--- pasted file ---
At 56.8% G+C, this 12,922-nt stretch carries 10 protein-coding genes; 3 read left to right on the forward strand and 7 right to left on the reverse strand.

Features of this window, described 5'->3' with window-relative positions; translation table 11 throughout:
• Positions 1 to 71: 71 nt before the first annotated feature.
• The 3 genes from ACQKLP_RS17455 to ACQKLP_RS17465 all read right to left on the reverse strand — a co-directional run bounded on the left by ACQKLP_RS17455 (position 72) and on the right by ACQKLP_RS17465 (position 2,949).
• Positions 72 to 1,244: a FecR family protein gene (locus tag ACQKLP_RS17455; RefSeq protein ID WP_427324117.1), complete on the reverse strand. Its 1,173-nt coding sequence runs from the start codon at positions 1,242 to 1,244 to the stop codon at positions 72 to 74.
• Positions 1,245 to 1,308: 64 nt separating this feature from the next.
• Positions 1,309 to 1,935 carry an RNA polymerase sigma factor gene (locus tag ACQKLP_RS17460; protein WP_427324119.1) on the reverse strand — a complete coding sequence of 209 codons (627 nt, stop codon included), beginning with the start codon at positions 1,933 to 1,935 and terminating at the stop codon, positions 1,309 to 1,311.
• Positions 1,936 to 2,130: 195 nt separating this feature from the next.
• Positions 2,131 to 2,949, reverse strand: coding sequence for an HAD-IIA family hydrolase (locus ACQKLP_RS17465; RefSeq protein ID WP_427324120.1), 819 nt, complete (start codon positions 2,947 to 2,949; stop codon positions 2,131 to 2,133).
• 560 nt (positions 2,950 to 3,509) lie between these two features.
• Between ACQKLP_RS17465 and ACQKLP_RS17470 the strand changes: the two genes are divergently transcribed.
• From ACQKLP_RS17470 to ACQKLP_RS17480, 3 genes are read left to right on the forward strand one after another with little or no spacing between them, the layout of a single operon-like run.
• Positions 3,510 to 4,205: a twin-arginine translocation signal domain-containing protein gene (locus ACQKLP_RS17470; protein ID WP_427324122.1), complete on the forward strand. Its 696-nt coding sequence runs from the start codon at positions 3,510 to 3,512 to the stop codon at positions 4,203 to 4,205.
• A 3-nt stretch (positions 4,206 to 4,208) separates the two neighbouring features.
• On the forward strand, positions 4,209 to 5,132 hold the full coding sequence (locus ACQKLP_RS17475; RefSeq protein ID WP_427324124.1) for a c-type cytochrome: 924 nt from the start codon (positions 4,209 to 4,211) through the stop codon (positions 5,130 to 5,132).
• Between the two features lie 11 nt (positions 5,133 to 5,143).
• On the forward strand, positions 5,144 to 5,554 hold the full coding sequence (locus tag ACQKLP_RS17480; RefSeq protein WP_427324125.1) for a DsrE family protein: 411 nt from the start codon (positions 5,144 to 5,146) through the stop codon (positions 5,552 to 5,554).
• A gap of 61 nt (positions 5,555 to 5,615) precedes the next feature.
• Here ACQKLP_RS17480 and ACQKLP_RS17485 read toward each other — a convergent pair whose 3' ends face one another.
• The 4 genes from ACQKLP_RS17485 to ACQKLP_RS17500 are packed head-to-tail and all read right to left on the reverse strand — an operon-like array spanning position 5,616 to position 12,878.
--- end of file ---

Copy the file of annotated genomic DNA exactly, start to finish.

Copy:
At 56.8% G+C, this 12,922-nt stretch carries 10 protein-coding genes; 3 read left to right on the forward strand and 7 right to left on the reverse strand.

Features of this window, described 5'->3' with window-relative positions; translation table 11 throughout:
• Positions 1 to 71: 71 nt before the first annotated feature.
• The 3 genes from ACQKLP_RS17455 to ACQKLP_RS17465 all read right to left on the reverse strand — a co-directional run bounded on the left by ACQKLP_RS17455 (position 72) and on the right by ACQKLP_RS17465 (position 2,949).
• Positions 72 to 1,244: a FecR family protein gene (locus tag ACQKLP_RS17455; RefSeq protein ID WP_427324117.1), complete on the reverse strand. Its 1,173-nt coding sequence runs from the start codon at positions 1,242 to 1,244 to the stop codon at positions 72 to 74.
• Positions 1,245 to 1,308: 64 nt separating this feature from the next.
• Positions 1,309 to 1,935 carry an RNA polymerase sigma factor gene (locus tag ACQKLP_RS17460; protein WP_427324119.1) on the reverse strand — a complete coding sequence of 209 codons (627 nt, stop codon included), beginning with the start codon at positions 1,933 to 1,935 and terminating at the stop codon, positions 1,309 to 1,311.
• Positions 1,936 to 2,130: 195 nt separating this feature from the next.
• Positions 2,131 to 2,949, reverse strand: coding sequence for an HAD-IIA family hydrolase (locus ACQKLP_RS17465; RefSeq protein ID WP_427324120.1), 819 nt, complete (start codon positions 2,947 to 2,949; stop codon positions 2,131 to 2,133).
• 560 nt (positions 2,950 to 3,509) lie between these two features.
• Between ACQKLP_RS17465 and ACQKLP_RS17470 the strand changes: the two genes are divergently transcribed.
• From ACQKLP_RS17470 to ACQKLP_RS17480, 3 genes are read left to right on the forward strand one after another with little or no spacing between them, the layout of a single operon-like run.
• Positions 3,510 to 4,205: a twin-arginine translocation signal domain-containing protein gene (locus ACQKLP_RS17470; protein ID WP_427324122.1), complete on the forward strand. Its 696-nt coding sequence runs from the start codon at positions 3,510 to 3,512 to the stop codon at positions 4,203 to 4,205.
• A 3-nt stretch (positions 4,206 to 4,208) separates the two neighbouring features.
• On the forward strand, positions 4,209 to 5,132 hold the full coding sequence (locus ACQKLP_RS17475; RefSeq protein ID WP_427324124.1) for a c-type cytochrome: 924 nt from the start codon (positions 4,209 to 4,211) through the stop codon (positions 5,130 to 5,132).
• Between the two features lie 11 nt (positions 5,133 to 5,143).
• On the forward strand, positions 5,144 to 5,554 hold the full coding sequence (locus tag ACQKLP_RS17480; RefSeq protein WP_427324125.1) for a DsrE family protein: 411 nt from the start codon (positions 5,144 to 5,146) through the stop codon (positions 5,552 to 5,554).
• A gap of 61 nt (positions 5,555 to 5,615) precedes the next feature.
• Here ACQKLP_RS17480 and ACQKLP_RS17485 read toward each other — a convergent pair whose 3' ends face one another.
• The 4 genes from ACQKLP_RS17485 to ACQKLP_RS17500 are packed head-to-tail and all read right to left on the reverse strand — an operon-like array spanning position 5,616 to position 12,878.